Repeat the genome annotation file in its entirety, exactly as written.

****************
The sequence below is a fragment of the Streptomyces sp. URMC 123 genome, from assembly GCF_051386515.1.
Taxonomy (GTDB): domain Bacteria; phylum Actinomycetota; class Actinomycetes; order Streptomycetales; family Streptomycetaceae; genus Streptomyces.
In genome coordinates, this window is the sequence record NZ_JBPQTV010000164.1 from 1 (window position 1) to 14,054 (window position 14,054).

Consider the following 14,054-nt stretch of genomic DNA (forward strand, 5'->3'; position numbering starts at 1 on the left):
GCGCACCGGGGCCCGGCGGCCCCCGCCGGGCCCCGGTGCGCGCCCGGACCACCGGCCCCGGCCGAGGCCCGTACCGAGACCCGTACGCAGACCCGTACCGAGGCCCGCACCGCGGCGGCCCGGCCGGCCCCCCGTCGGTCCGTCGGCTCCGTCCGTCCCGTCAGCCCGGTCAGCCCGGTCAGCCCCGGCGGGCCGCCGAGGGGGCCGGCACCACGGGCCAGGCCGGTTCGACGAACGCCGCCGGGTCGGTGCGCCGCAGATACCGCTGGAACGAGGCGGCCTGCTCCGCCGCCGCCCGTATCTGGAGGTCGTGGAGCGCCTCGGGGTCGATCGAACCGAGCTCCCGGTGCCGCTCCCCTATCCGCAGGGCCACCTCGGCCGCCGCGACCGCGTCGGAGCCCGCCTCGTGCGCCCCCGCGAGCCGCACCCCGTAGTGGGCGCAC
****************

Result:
The sequence below is a fragment of the Streptomyces sp. URMC 123 genome, from assembly GCF_051386515.1.
Taxonomy (GTDB): domain Bacteria; phylum Actinomycetota; class Actinomycetes; order Streptomycetales; family Streptomycetaceae; genus Streptomyces.
In genome coordinates, this window is the sequence record NZ_JBPQTV010000164.1 from 1 (window position 1) to 14,054 (window position 14,054).

Consider the following 14,054-nt stretch of genomic DNA (forward strand, 5'->3'; position numbering starts at 1 on the left):
GCGCACCGGGGCCCGGCGGCCCCCGCCGGGCCCCGGTGCGCGCCCGGACCACCGGCCCCGGCCGAGGCCCGTACCGAGACCCGTACGCAGACCCGTACCGAGGCCCGCACCGCGGCGGCCCGGCCGGCCCCCCGTCGGTCCGTCGGCTCCGTCCGTCCCGTCAGCCCGGTCAGCCCGGTCAGCCCCGGCGGGCCGCCGAGGGGGCCGGCACCACGGGCCAGGCCGGTTCGACGAACGCCGCCGGGTCGGTGCGCCGCAGATACCGCTGGAACGAGGCGGCCTGCTCCGCCGCCGCCCGTATCTGGAGGTCGTGGAGCGCCTCGGGGTCGATCGAACCGAGCTCCCGGTGCCGCTCCCCTATCCGCAGGGCCACCTCGGCCGCCGCGACCGCGTCGGAGCCCGCCTCGTGCGCCCCCGCGAGCCGCACCCCGTAGTGGGCGCAC